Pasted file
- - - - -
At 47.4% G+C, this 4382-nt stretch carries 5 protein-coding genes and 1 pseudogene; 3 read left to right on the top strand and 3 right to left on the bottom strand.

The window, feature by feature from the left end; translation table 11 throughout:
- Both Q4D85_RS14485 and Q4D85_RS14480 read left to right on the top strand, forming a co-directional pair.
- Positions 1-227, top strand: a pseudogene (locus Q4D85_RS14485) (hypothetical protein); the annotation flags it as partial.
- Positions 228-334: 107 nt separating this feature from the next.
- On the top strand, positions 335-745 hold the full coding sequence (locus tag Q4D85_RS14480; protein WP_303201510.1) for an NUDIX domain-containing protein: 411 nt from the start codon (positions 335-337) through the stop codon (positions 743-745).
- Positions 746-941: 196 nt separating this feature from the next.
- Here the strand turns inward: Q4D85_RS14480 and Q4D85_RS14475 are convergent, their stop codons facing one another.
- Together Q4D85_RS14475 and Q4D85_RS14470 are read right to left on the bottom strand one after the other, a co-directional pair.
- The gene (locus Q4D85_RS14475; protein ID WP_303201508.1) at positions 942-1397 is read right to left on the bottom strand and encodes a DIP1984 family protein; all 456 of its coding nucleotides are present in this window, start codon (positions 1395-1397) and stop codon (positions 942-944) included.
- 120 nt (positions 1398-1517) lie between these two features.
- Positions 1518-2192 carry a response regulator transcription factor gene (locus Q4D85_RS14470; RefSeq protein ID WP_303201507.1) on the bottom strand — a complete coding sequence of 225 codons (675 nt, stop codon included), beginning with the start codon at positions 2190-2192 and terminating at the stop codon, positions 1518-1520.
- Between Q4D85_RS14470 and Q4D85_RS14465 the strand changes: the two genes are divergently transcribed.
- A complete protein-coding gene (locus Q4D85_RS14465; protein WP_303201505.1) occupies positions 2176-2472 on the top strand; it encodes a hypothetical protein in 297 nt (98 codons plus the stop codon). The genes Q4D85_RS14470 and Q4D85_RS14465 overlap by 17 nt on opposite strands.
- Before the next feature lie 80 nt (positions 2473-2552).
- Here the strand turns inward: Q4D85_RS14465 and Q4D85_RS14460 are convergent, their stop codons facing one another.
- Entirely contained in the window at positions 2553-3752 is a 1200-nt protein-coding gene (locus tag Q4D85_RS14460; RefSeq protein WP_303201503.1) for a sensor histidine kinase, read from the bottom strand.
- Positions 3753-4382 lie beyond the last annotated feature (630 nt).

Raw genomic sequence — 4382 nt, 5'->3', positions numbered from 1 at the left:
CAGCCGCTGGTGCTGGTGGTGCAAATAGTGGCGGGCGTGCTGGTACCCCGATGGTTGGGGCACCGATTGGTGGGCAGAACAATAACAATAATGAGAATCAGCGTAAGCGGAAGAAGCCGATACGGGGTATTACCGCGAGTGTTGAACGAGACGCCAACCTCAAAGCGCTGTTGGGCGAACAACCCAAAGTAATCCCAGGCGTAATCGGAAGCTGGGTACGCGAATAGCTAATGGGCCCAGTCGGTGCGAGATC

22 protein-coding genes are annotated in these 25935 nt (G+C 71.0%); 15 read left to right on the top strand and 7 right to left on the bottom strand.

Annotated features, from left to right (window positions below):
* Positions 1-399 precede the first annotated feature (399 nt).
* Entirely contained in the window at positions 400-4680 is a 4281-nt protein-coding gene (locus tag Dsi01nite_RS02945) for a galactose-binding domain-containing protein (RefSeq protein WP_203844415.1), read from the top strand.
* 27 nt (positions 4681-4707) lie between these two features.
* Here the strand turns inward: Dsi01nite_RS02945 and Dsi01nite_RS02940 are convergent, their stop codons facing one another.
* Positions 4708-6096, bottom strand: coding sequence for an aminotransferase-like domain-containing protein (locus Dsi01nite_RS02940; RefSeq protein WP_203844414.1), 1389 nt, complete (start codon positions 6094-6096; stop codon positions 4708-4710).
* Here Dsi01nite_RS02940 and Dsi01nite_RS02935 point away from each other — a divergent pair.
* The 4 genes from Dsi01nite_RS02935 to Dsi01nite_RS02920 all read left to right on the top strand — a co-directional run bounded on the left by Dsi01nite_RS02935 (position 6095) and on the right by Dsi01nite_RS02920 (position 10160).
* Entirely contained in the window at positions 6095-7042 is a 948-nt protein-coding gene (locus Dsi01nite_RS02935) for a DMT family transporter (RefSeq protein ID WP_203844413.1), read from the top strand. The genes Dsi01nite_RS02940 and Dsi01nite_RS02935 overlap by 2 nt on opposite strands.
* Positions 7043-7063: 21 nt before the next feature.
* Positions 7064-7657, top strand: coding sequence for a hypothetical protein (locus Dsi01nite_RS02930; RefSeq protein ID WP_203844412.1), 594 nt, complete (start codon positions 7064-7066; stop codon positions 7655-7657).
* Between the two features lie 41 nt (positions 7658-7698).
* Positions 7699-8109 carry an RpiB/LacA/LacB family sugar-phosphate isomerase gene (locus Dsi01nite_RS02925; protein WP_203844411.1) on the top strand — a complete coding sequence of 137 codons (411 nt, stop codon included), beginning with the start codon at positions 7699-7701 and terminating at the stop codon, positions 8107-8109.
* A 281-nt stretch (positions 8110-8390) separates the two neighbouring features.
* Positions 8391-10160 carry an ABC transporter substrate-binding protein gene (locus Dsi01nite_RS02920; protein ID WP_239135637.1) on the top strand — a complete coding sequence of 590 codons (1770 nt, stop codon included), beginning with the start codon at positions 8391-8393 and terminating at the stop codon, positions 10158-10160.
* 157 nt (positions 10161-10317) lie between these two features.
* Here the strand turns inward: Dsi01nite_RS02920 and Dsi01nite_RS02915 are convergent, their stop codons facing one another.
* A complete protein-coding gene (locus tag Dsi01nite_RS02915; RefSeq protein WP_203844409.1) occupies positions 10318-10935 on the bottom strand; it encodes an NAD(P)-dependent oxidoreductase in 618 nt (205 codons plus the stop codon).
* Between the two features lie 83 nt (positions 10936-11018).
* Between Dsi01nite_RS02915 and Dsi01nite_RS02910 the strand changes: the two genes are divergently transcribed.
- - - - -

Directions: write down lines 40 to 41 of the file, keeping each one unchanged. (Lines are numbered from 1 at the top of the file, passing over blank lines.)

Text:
* Between the two features lie 83 nt (positions 10936-11018).
* Between Dsi01nite_RS02915 and Dsi01nite_RS02910 the strand changes: the two genes are divergently transcribed.